Detective Burnham woke up in an uncomfortable bed in a darkened, ominously sterile hospital room. The sole glimmer of color came from a bouquet of flowers which stood, proud and fresh, in a vase on the end table. As he opened his eyes, their buds were the first things that he saw.
He sat up slowly. His head banged like a motherfucker.
His eyes focused, although he didn’t need them to. He knew the smell of a hospital from his many trips to interview victims. As a homicide detective, his visits were usually restricted to the morgue, but sometimes the bullets were imperfect shots, sometimes the knives were not quite sharp enough.
As could be expected, his lackey of an assistant sat reading a magazine in a cheaply upholstered chair near the foot of his bed. When BeeBee lifted his head, his underling looked up and smiled condescendingly.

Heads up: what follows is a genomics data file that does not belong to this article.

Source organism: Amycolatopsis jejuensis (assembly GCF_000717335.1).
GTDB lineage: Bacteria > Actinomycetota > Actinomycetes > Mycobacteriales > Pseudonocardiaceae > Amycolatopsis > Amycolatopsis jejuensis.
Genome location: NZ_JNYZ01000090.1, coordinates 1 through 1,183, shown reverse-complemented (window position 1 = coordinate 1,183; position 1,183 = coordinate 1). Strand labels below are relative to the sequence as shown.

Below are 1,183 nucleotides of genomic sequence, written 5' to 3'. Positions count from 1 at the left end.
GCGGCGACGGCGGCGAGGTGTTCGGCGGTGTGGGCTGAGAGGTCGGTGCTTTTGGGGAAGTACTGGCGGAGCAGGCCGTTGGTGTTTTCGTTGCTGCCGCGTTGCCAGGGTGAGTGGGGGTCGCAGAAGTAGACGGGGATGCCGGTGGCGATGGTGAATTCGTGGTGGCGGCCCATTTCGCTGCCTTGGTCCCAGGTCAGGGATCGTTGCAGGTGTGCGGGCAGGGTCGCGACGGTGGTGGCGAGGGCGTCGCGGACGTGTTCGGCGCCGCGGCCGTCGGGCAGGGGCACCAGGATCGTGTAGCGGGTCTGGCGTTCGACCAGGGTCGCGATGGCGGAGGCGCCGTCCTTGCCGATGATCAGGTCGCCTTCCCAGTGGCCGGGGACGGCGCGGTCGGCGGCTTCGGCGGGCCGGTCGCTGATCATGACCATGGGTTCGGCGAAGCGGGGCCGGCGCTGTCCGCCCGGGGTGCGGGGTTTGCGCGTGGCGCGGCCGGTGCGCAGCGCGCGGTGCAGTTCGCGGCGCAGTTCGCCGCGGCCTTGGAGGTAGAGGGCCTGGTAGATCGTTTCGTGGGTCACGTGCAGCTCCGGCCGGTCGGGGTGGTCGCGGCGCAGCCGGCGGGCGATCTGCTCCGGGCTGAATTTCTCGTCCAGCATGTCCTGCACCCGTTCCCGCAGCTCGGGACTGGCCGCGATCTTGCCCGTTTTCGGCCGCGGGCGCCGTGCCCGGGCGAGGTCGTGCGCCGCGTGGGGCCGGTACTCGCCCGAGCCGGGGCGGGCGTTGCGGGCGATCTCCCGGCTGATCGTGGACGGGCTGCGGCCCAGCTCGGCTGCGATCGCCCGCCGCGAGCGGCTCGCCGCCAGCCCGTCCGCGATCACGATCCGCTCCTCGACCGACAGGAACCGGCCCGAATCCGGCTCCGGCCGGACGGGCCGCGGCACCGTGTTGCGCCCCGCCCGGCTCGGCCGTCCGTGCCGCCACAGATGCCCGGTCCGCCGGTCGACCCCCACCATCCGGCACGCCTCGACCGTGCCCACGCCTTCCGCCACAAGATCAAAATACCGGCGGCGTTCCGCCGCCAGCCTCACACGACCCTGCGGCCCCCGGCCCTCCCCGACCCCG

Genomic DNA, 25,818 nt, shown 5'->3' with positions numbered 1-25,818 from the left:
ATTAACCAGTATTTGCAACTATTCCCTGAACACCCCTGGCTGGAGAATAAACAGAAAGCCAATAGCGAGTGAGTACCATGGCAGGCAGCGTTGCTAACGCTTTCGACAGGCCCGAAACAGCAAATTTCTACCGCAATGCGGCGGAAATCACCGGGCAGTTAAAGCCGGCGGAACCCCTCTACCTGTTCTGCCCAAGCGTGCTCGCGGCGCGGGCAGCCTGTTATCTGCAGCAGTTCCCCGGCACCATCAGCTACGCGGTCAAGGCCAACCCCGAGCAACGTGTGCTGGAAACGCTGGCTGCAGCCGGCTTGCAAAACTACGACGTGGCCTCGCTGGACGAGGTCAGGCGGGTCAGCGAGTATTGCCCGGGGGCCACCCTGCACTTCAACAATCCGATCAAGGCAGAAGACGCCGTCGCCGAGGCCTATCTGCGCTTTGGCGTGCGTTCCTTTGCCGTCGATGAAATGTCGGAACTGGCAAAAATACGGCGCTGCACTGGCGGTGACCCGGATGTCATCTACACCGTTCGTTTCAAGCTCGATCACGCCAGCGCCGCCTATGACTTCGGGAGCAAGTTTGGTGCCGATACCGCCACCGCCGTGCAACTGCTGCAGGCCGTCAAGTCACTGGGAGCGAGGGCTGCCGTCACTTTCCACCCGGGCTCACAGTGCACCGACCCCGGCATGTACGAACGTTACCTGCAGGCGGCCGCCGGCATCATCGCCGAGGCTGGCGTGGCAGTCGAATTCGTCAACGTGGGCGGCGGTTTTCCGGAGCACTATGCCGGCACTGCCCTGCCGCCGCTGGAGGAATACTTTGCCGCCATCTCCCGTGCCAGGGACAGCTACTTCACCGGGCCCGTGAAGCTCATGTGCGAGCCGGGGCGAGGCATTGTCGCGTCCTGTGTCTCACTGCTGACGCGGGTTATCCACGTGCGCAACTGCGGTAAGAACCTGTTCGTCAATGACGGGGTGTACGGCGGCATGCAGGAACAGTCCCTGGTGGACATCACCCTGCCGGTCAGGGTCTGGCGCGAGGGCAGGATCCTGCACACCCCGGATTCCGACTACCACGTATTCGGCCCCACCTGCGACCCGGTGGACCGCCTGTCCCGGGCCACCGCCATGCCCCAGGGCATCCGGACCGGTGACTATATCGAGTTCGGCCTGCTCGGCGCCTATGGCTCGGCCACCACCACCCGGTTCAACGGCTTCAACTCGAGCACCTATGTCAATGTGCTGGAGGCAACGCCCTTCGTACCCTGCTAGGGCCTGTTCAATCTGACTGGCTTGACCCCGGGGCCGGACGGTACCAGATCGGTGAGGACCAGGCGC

“What happened?” the detective asked.
The assistant shrugged. “Dunno. Found you passed out in the mud. The doctors say maybe the radiation overcame you. All that arcing, you know. Nothing serious. The doctors said you seemed to just be asleep, but you wouldn’t wake up.” His own theory was that the old guy had had a heart attack, but he was keeping that to himself. Those quack ER medicos wouldn’t know a heart attack if it came up and bit them on the ass.
“I’m awake now.” BeeBee pushed himself up with his elbows. His muscles ached, but nothing seemed permanently damaged.
The underling grunted. “That you are.”
The detective ran his fingers through his hair, trying to wake up the last parts of his mind. “What happened with the transformer?”
Another shrug. “The power company shut it down. I had to argue with them, about safety and all that. They didn’t seem to see anything wrong with electricity shooting back and forth. Until I told them I was with the P.D.” He glowed with the satisfaction of power. “That got action.”